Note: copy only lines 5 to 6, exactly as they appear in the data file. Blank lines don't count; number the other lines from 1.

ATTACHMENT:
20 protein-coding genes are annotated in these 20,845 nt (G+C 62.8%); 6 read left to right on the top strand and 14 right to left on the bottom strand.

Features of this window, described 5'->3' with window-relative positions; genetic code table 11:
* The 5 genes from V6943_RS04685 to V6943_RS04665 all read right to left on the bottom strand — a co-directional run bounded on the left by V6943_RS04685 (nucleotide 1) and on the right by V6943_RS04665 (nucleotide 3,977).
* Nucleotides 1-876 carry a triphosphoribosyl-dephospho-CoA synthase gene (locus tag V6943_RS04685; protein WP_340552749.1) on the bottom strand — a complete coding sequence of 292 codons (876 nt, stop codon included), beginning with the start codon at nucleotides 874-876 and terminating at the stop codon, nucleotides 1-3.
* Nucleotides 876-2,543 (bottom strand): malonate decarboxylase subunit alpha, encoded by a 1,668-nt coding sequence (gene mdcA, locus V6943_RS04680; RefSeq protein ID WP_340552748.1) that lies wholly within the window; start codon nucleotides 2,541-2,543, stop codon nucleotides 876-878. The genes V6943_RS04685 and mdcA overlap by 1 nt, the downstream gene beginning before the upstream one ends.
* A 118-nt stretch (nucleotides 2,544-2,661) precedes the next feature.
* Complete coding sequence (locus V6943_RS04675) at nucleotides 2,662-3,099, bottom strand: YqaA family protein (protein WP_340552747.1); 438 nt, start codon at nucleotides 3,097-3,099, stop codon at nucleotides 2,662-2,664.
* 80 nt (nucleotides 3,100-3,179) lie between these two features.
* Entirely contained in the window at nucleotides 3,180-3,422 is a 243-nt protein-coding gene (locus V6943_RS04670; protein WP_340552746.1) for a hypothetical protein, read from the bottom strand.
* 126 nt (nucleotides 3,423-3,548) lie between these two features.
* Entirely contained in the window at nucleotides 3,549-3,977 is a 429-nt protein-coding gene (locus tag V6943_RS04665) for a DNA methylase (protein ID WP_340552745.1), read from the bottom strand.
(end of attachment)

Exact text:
* Nucleotides 876-2,543 (bottom strand): malonate decarboxylase subunit alpha, encoded by a 1,668-nt coding sequence (gene mdcA, locus V6943_RS04680; RefSeq protein ID WP_340552748.1) that lies wholly within the window; start codon nucleotides 2,541-2,543, stop codon nucleotides 876-878. The genes V6943_RS04685 and mdcA overlap by 1 nt, the downstream gene beginning before the upstream one ends.
* A 118-nt stretch (nucleotides 2,544-2,661) precedes the next feature.